- “We can now comfortably entertain 20-25 guests,” Britt said. “Better yet, the space is really warm and comfortable.”
Finished Lower Level Offers Multi-Gen Family Solution
Residential Basement/ COTY Honorable Mention
Eric Park and his wife Tina, both physicians, were already quite busy 10 years ago when they purchased a 3,400-square-foot two-level neo-colonial in Falls Church. Blessed events, however, have a way of changing basic assumptions for the better. In 2007, the couple's first daughter was born; a second daughter followed four years later. Suddenly, active lives became even busier.
“Our plan all along was to create a family home,” Tina Park said. “We saw the lower level eventually playing a part in our daily lives, but were only using it for storage. It wasn't until my mother began regularly helping us with the girls that we began looking at the house more closely.”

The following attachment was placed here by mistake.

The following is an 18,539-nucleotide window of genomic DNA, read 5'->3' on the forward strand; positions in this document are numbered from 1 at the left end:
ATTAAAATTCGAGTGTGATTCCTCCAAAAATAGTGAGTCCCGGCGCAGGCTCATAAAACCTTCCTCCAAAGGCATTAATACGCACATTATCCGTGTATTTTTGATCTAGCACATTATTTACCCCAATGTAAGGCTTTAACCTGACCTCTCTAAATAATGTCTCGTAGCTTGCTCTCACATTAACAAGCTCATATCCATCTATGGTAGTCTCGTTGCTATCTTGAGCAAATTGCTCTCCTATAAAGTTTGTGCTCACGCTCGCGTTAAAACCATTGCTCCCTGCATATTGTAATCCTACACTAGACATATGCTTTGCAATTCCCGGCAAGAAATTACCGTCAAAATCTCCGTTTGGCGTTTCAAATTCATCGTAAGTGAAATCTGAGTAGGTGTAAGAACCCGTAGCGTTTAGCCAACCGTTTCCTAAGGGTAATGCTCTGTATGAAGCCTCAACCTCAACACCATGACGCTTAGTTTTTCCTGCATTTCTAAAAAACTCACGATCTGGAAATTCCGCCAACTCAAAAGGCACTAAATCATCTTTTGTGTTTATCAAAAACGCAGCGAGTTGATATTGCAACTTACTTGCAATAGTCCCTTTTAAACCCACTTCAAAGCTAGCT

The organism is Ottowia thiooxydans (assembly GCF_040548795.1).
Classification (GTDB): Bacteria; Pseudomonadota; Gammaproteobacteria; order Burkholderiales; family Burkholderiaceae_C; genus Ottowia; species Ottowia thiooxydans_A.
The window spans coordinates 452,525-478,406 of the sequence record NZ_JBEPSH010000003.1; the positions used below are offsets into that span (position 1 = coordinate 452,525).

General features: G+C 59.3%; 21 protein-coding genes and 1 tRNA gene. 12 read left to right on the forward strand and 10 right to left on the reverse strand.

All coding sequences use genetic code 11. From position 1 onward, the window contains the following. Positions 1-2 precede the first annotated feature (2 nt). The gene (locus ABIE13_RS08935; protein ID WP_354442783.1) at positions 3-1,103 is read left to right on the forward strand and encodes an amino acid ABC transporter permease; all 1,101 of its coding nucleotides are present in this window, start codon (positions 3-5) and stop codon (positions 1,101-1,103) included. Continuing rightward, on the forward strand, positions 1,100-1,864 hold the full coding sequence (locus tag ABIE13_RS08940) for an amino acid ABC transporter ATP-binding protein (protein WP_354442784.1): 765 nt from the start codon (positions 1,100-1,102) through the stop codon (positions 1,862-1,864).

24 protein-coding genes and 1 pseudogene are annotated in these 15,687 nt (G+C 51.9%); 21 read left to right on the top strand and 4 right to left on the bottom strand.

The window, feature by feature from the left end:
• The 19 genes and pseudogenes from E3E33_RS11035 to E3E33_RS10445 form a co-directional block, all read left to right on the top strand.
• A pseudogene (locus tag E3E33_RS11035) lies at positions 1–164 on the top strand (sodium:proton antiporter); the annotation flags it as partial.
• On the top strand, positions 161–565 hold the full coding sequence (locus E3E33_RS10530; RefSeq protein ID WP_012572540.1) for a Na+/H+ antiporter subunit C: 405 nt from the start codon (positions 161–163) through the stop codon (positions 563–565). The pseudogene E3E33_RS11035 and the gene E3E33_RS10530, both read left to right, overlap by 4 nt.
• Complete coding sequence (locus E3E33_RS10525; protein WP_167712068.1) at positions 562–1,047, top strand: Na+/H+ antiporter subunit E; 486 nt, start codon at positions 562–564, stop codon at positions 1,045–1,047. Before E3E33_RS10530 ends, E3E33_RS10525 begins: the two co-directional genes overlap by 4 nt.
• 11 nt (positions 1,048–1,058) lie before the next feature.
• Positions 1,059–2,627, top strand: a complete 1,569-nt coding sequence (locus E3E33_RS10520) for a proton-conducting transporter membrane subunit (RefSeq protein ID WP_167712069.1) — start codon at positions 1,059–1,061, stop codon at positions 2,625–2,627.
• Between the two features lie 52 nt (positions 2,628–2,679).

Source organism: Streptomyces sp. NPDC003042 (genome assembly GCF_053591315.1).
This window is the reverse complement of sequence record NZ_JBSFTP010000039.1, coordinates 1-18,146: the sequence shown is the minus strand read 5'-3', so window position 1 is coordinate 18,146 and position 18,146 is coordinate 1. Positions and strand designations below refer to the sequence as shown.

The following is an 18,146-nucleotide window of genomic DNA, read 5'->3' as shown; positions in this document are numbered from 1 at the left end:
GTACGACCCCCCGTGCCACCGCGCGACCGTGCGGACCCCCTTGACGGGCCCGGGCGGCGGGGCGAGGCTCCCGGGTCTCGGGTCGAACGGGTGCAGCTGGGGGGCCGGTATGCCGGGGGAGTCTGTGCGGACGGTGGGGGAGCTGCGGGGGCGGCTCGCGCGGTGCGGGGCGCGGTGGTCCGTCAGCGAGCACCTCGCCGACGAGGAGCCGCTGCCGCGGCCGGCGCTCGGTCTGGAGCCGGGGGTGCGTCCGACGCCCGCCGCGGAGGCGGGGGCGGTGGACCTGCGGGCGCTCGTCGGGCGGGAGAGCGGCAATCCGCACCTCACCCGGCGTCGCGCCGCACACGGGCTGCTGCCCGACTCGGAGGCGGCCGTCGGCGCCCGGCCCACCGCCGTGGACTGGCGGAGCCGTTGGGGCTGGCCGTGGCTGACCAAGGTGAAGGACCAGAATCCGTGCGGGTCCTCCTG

At first Park's mother, Kay, would stay in the guest room, but gradually everyone started looking at ways to increase available privacy.
It's at this point that Sun Design Remodeling enters the story.
“A basement conversion is challenging,” said Sun Design's Liz Lee-Sint, who guided the Park project from concept to completion, “especially when it's going to be mainstreamed with the rest of the house.”
For Kay, the top priority was a suite with all the features of independent living, including a private entrance, a comfortable master suite and a fully functional kitchenette with dining for four.
On a separate note, the Parks envisioned a 195-square-foot family fitness center and a children’s play zone with custom built-ins.
To gain uncluttered sightlines, Sun Design executed a few structural changes. The L-shaped stairway entrance was widened while preserving a necessary I-beam.
Describing the finished décor as “modern Asian contemporary,” Tina Park stressed simple lines, soft tones and open visuals.
While the 150-square-foot kitchenette and dining counter provides everything needed for food preparation, the execution blends with other elements in a cleverly-zoned great room,
“It's really the nicest place in the house now,” Park said. “And it satisfies so many different needs that it's become our main gathering place.”